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A must read

Ijeoma Oluo’s passionate book should be a mandatory read in anti racism work. I will be recommending it to anyone who will listen!

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loved it

it's a great book for any white person trying to understand the reality of a black person in America

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Outstanding

Outstanding. I do not want to look better, I want to be a better person. Thank you for sharing your truth ❤

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Everyone should read!

Well written, well read! Everyone should read this and use it as a tool for tough conversations about race. No matter how progressive you feel you are, there is always more to learn and ways to actively be better. If you genuinely want to be and do better for others, this is a good place to start.

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Educational and entertaining

I learned a lot and I highly recommend.
Told in an entertaining way, it helped give perspective and actual action items that are beneficial in the everyday world.
Everyone should read this...especially if you are white and need help understanding the issues people of colour are facing.

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  • V. Taras
  • 2018-10-06

An Important Must-Read, but Worse than Expected

I have mixed feelings about the book.
On the one hand, I believe it is a must-read for anyone in the U.S., and a highly recommended read for anyone outside the U.S.
At the very least, it will give you a good perspective into the racial tensions in the U.S. and a good understanding of how it is seen by the activists of the African American community. Many eye-opening examples and explanations.
On the other hand, the book is not particularly engaging. Justifiably, it is filled with rants and complaints. However, I felt the case could have been made more strongly with more statistics and references to more studies. The book felt like a rally speech, and less like a piece of scholarly work.
Still, highly recommend. It was a good use of my time.

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  • alibamba
  • 2019-01-29

A Reminder to Read Books that Make You Uncomfortable

Yes, conversations about race are awkward to hard and even hurtful and I’m not thrilled to be categorized as a white supremacist simply because I am white but even with all that discomfort, confusion, eyebrow raises, and slack jawed moments I experienced while listening I have to say my world feels bigger after reading this. My perspective is changed. I didn’t understand or even recognize my own racism or white privilege. I have not had to confront racism and I have not seen the part in it that I have played or know what action I could take to change. I am asking questions of myself and assumptions I’ve made about a range of other issues because if I didn’t see this, what else am I not seeing? I feel very blessed to have come across Oluo’s book and will continue to follow her work. I also feel compelled to share that the narration is top notch.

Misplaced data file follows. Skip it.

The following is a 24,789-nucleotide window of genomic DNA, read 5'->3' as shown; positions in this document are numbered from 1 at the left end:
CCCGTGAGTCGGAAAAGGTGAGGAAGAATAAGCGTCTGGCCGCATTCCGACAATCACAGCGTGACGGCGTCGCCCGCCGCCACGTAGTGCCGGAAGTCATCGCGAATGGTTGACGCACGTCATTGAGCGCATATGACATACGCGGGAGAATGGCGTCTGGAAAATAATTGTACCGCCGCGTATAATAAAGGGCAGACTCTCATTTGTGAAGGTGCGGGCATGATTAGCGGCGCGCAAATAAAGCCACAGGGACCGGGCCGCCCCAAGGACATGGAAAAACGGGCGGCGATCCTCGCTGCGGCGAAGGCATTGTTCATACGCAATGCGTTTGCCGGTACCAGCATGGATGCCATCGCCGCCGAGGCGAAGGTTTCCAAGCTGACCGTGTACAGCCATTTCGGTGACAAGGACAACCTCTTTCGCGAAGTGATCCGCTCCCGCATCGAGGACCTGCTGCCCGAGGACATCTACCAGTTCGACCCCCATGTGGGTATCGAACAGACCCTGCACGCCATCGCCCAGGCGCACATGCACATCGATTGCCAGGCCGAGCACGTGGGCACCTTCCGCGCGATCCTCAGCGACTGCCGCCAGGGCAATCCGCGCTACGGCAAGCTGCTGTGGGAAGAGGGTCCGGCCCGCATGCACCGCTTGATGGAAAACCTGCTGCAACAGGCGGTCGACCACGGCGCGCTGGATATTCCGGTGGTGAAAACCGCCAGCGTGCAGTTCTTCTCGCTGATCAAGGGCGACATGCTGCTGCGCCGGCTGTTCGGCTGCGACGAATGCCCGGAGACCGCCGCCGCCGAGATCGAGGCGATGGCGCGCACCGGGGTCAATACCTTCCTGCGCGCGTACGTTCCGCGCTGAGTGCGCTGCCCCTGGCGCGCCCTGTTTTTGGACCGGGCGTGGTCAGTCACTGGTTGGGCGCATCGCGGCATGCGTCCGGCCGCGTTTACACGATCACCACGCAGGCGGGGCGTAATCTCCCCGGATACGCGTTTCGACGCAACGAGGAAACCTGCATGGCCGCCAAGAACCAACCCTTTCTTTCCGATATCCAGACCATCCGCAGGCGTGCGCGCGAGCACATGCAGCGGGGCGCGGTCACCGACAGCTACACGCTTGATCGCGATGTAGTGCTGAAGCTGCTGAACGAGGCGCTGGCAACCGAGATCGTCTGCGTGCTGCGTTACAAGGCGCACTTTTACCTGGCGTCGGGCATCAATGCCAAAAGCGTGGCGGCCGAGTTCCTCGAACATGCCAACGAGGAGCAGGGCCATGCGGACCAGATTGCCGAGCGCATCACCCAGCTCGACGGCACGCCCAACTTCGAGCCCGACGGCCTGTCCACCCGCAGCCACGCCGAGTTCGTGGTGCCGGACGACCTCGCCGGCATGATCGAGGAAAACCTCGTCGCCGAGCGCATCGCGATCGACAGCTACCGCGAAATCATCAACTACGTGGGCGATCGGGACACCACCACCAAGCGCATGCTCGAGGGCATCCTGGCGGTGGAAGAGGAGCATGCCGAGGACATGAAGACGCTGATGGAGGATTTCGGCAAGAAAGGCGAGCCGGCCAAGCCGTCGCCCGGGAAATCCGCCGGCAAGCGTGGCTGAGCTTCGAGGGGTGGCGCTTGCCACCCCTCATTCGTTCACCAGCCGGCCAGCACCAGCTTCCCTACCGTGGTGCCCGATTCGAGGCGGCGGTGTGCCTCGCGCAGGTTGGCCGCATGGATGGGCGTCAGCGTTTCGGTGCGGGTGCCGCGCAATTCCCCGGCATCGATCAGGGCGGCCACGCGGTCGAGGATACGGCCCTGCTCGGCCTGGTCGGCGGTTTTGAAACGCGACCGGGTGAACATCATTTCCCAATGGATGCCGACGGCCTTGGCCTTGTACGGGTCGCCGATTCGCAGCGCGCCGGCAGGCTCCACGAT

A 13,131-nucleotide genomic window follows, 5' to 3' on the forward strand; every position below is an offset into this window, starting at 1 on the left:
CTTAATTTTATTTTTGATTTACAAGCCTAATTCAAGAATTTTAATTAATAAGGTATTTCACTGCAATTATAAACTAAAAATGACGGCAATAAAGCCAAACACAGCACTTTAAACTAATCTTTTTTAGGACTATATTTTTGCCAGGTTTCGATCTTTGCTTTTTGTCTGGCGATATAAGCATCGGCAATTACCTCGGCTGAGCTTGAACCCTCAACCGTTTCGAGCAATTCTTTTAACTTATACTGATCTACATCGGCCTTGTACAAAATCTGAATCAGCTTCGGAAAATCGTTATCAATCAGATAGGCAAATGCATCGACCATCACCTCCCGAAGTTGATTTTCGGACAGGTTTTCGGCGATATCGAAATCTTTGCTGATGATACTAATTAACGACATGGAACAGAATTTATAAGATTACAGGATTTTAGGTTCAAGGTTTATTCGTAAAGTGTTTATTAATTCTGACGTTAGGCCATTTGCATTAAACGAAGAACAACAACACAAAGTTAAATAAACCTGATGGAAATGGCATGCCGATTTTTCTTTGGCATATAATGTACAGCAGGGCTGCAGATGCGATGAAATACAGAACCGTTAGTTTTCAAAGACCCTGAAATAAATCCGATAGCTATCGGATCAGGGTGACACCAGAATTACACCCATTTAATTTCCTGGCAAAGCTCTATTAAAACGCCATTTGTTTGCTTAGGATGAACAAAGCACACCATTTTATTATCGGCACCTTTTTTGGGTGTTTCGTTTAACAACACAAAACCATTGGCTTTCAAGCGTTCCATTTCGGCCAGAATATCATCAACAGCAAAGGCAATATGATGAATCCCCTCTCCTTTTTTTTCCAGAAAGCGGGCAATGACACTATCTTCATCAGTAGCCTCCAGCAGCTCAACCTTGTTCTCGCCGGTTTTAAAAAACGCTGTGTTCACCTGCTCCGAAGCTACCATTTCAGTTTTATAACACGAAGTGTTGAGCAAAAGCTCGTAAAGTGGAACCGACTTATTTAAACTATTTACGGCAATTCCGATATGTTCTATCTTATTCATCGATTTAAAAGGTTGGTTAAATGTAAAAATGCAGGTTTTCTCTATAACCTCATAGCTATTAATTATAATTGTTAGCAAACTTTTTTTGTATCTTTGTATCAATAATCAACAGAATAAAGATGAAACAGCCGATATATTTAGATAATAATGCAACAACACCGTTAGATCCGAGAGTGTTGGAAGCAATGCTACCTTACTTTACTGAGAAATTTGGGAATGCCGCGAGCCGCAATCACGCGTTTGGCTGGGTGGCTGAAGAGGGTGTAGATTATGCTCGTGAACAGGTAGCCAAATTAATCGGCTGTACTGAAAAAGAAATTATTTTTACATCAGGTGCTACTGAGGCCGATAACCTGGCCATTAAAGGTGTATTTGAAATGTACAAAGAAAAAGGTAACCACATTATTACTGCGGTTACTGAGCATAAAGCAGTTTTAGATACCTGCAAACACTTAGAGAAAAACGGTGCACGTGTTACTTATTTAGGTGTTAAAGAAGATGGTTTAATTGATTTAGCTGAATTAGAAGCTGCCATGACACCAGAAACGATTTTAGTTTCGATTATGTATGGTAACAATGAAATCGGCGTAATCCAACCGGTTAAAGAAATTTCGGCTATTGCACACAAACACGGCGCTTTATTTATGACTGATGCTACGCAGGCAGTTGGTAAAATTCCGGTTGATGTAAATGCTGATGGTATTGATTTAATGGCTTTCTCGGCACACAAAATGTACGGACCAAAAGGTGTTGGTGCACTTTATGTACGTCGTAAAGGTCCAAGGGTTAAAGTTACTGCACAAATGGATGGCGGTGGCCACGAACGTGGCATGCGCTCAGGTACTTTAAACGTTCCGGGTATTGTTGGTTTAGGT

120 people found this helpful

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  • Anonymous User
  • 2020-03-03

Entertaining and wise.

I was hesitant to this book because I am a biracial black woman in America and I wasn't sure this book was written for me or that I would have much to gain from it. Being mixed race often leaves you in the world of the 'other'. Often books on race are written to educate white people or vindicate poc. But this does that, but it expands into so much more than that. Everyone can be educated and maybe even find vindication in this guide to constructive conversation.

It was also nice that it felt as if Bahni Turpin really identified with and embodied the work. Thanks for the great read.

50 people found this helpful

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  • Susanna Heath
  • 2020-04-29

Critical and a must read

At the risk of being just another white woman talking about how a book on race makes her feel...this book made me feel a lot. I consider myself a feminist and over the last year have learned much about intersectionality, and how I cannot fight for the rights of women without also including other marginalized people. But I do not have many people of color in my life. My social media feed is made up of mostly white liberal women. I didn’t feel comfortable talking about race, suspecting I was probably a little racist myself. I found this book on a list of must-read books on race. The chapter headings immediately hooked me. These were the questions I wanted to ask, and didn’t know how.

Ijeoma presents the information calmly and with some humor but also with the underlying steel and passion that evokes a real emotional response to many tragic topics. She answers questions and brings up additional information I had never previously considered. I believe everyone should read this book and begin to take action in their communities.